Lebron provides a succinct analogy which casts light on this problematic complexity. "Much like the way a corporate franchise works, minus revenue and profits." He contends, "#BlackLivesMatter is akin to a social movement brand that can be picked up and deployed by any interested group of activists inclined to speak out and act against racial injustice." Brands can be discarded in our increasingly disposable societies, and activists rarely have consensus about objectives.  There is a similar situation in death-bound literary and cultural studies.  Scholars tend to "speak out" or eagerly interrogate diverse aesthetic and ideological features of a text, but for many of them a praxis of "acting out" is an unacceptable option. They insist their insights are not political, and it isn't hard to see why they should do so.  

Does a full professor actually want to have a productive, mutually enlightening conversation with a janitor?  Unless the professor has the bravery to put mind and body within the range of contention, as did Walter Rodney and as Angela Davis continue to do, the conversation will be endlessly delayed, and the interrogation will endlessly retain its safe, academic characteristics.

Most scholars avoid the risks that Lebron confronts as he makes a survey of struggles native to African American intellectual history created by black lives from the 18th Century to the present. As he argues with philosophical alacrity that a politics of love, derived from works by James Baldwin and Martin Luther King, Jr., should be deployed in the combat zone of continuing manifestations of race-specific injustice.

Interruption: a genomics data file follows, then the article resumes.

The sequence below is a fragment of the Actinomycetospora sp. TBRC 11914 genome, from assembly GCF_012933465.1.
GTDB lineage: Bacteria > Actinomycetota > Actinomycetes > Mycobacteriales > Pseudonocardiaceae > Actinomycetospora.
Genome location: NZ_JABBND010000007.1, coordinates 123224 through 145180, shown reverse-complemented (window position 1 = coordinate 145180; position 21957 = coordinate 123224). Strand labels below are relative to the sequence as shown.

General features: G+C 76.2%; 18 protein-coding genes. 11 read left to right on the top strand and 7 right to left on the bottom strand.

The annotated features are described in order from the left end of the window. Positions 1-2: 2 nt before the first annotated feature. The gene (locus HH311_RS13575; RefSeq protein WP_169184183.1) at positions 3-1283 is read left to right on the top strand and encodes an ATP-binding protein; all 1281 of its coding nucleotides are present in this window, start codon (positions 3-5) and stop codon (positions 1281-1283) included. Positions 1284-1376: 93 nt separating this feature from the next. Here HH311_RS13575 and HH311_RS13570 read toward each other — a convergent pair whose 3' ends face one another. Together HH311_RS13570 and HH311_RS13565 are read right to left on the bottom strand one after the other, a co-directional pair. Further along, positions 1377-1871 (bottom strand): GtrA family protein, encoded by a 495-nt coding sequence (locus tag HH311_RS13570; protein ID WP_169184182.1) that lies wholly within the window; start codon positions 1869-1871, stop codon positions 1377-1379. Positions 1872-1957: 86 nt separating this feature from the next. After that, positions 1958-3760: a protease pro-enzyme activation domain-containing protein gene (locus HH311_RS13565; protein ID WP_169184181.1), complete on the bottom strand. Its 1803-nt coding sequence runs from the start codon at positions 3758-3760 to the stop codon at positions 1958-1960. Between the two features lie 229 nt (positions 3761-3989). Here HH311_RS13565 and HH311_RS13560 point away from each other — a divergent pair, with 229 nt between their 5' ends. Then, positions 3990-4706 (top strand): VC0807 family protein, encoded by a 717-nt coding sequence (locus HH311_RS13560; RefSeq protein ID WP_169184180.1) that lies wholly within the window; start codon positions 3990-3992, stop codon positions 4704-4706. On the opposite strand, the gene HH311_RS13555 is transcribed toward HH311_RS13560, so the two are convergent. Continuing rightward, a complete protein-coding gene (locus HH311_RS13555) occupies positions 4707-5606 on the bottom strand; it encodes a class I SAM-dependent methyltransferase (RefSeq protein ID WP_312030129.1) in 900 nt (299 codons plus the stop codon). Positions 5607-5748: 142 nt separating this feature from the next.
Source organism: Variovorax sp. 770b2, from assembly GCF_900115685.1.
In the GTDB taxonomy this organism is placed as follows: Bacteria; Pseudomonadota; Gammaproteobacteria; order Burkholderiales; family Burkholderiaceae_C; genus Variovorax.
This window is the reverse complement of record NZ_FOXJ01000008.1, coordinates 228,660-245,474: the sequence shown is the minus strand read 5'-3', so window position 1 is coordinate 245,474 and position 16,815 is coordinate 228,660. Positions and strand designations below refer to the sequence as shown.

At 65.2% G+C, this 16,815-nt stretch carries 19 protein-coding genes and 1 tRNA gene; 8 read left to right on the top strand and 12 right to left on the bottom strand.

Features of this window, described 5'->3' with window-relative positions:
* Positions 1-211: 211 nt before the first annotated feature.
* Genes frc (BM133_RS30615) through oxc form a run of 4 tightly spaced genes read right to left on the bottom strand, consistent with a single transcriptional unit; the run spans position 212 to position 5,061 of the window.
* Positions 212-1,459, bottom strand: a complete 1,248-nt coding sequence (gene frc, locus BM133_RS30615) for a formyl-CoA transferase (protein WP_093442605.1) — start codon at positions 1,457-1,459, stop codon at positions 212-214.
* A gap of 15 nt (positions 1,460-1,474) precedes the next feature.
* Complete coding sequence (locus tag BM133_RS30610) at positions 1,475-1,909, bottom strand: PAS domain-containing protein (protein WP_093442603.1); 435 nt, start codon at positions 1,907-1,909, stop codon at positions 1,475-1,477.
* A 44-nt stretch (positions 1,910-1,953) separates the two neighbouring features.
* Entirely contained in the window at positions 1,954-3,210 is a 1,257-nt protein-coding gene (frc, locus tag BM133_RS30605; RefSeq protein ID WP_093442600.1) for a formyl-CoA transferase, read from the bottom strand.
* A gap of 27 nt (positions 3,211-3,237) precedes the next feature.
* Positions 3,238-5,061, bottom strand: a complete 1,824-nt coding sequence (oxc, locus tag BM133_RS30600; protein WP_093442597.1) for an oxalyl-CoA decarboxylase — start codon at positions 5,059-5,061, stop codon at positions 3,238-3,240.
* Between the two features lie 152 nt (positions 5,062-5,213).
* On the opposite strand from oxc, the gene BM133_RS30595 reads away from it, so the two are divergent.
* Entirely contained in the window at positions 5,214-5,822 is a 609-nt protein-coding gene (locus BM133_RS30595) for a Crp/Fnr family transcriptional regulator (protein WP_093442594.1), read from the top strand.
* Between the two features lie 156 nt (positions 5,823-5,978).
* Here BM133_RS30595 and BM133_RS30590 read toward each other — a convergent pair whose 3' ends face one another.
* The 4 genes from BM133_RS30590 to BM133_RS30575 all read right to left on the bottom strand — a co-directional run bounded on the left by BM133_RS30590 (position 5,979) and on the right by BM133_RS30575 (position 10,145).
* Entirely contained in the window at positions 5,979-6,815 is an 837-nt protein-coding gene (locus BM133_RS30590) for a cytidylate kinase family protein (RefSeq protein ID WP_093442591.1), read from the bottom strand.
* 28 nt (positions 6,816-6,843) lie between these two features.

Lebron's aptly-titled five chapters are clues that even the blind might see: 1) "American Shame and Real Freedom"; 2) “Cultural Control against Social Control: The Radical Possibilities of the Harlem Renaissance"; 3) "For Our Sons, Daughters, and All Concerned Souls"; 4) "Where Is the Love? The Hope for America's Redemption"; 5) "The Radical Lessons We Have Not Yet Learned."  He nails the coffin with "Afterword: Nobody's Protest Essay," affirming his affinity with Baldwin.

Lebron deals with the idea that #BlackLivesMatter illuminates why it is fruitful to situate the relevance of Richard Wright's ideas about life, for example, in multiple contexts, including the dead end of being locked up in love with Baldwin and King.